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To be human, be Catholic

December 21, AD 2011 9 Comments

I WANT TO BET YOU that if you took a really good, hard, honest, and inscrutable look at your own heart, you would come to the conclusion that you were made to be Catholic. I say this with certainty, because the truth of the matter is that you really were made to be Catholic. Now before you start getting all huffy and accusatory–something about me being “closed minded” or “un-ecumenical” or “triumphalistic”–let me assure you that I have none of these motivations in mind. Rather, my logic is quite simple, and if my premises are true, then my conclusion must necessarily follow.

My first premise is that you are human, created in the image and likeness of God, heir to an essentially and wonderfully good nature but somehow fallen, and whose greatest desire, either implicit or explicit, is to enjoy the eternal beatitude of God in Heaven with all of the [unfallen] angels and saints. No, I’m not saying that the desire proves the existence, nor that the desire alone is enough to attain it. I’m merely saying that you have the desire–the desire for absolute, perfect, and eternal happiness. And you do–it’s all in Aristotle, if you don’t believe me.

My second premise is that the Catholic faith most fully, most truly, and most consistently reveals what it means to be human. I don’t expect everybody to agree with this, but I do hope that everyone at least be open to it should this, after all, prove to be the case. I myself accept this premise, based on my own experience and based on reason (neither of which, I imagine, would be enough if taken merely on its own). Reason alone might not outright prove this premise true, but it certainly doesn’t disprove it. And should you ever come to hold this premise, then you will see how the conclusion necessarily follows.

My conclusion is that every human being was made to be one in heart, mind, and soul with the living communion subsisting within the Catholic Church. If you are human, then you must, by nature, be the most fully, most authentically, most perfectly human as you can possibly be. Anything else, and you fall short of your nature. Funny it is, how the human person is the only being in the universe capable of falling short of his own nature! But if he is–if you are–to be fulfilled in nature, then being Catholic is the only way to do so.

The problem with the way we think about our human nature and the Church’s teaching is that we somehow see the sacramental, dogmatic, and devotional life of the Church as being separate from the fulness of human reality. We think we can be sufficiently human without these things–in a secular world, independent of all the so-called “shackles” of Church dogma, “oppression,” “patriarchy,” and all the other bogey-man buzzwords that so get us moderns shaking in our boots. But the truth of the matter is that secular modern culture is a front-running candidate for the most inhuman of all structures, the most idiotically oppressive, patriarchal, and barbaric of all cultures to have ever existed! If cultures of the past forced man to think only about the hereafter and the things above, then our culture forces man to think only about the present and the things below. If ancient cultures robbed the masses of their livelihoods, then our present culture robs the masses of that one so-very-human quality we all seek: their very reason for living. Let us not compare, then, to see who has the heavier crime; let us instead see how to offer to man both his livelihood AND his reason for living.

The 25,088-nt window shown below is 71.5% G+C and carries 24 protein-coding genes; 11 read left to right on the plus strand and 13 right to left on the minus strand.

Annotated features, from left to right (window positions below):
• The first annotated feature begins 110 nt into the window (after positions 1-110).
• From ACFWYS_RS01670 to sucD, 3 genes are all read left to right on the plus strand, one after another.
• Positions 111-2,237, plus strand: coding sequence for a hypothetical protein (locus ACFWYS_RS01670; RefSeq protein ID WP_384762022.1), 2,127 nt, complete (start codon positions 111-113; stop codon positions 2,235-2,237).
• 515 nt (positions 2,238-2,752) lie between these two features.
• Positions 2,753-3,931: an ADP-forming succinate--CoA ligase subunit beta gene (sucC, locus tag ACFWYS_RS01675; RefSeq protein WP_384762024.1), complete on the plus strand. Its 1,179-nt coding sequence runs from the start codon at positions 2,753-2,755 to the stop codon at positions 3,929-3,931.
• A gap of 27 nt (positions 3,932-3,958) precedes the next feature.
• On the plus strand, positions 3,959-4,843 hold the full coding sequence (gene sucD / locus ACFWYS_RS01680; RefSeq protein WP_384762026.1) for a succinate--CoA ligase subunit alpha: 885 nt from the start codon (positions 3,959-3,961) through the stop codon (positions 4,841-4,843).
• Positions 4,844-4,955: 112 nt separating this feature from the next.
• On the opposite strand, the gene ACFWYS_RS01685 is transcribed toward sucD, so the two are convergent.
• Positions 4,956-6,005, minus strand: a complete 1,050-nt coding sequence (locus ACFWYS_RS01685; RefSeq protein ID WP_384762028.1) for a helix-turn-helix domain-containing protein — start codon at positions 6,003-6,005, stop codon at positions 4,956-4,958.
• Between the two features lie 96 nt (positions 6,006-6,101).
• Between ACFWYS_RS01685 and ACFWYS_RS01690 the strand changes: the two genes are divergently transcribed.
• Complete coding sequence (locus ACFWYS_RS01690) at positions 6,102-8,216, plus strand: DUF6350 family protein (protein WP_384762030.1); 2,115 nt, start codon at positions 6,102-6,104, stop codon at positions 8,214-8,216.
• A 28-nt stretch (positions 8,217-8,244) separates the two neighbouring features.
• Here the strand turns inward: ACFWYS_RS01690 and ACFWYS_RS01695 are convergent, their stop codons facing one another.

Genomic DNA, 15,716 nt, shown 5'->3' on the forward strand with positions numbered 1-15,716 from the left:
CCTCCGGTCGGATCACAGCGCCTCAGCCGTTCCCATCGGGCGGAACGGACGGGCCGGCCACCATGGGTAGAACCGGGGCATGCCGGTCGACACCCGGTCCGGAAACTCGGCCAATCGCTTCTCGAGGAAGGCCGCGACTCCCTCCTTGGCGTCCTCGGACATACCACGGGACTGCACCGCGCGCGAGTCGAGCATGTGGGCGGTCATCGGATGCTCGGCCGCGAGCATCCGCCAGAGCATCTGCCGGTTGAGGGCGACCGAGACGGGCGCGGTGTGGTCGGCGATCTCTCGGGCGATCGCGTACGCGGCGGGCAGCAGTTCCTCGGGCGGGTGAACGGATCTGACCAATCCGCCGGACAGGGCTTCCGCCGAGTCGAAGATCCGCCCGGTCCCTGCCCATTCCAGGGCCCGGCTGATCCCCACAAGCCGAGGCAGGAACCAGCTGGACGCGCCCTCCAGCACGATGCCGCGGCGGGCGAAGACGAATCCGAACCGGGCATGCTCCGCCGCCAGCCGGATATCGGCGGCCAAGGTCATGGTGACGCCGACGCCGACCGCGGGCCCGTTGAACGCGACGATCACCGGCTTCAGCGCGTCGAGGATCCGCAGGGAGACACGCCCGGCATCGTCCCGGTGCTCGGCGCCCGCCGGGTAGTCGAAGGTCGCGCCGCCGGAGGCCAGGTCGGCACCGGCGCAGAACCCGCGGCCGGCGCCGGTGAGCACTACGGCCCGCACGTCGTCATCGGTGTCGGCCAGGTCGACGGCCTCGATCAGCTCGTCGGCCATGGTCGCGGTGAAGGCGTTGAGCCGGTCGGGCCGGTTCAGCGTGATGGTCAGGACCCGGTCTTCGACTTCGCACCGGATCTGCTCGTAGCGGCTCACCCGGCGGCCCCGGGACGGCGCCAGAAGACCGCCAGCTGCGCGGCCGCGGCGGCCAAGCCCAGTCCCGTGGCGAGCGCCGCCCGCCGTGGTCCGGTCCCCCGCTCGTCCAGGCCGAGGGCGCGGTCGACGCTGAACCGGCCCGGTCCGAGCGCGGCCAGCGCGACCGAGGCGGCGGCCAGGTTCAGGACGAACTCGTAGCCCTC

Only in the light of the Church’s life–her teachings, her sacraments, her tradition, her prayer, and her morality, all things animated by the One Spirit that breathes life into her body–can a human being ever make sense of all of the things in our world and say, “Now it all makes sense! Now I see the purpose of it!” Only then can a person look at his job, his family, his fortunes and misfortunes, his desires, sufferings, failings, winnings, experiences, joys, sorrows, everything, and really be able to say, “This, after all, is what makes me human!” It’s not that the Church answers every question for you. It’s not that faith in Christ through the Church will suddenly make everything appear simple, to the point, easy, or even understandable. What it does do is that it gives you a ground for your identity, a place to say, “This is who I am, because this is where I stand.” Difficult as such a position may be, it is the only position that will stand firm through anything you could ever imagine in life. It also happens to be the only position that has the solidity of actually being true.

And, I offer, the converse is also true: that if you want to be truly Catholic, you must start by being truly human. If we could fulfill our human natures on our own, we would have no need of the Catholic faith, because it is the Catholic faith that teaches us how to walk, how to talk, how to think in the ways of Christ. She is a good mother who wants to see her children flourish, and if we pretend to be anything other than human, or if we start by denying our fundamental humanity, we will miss the point.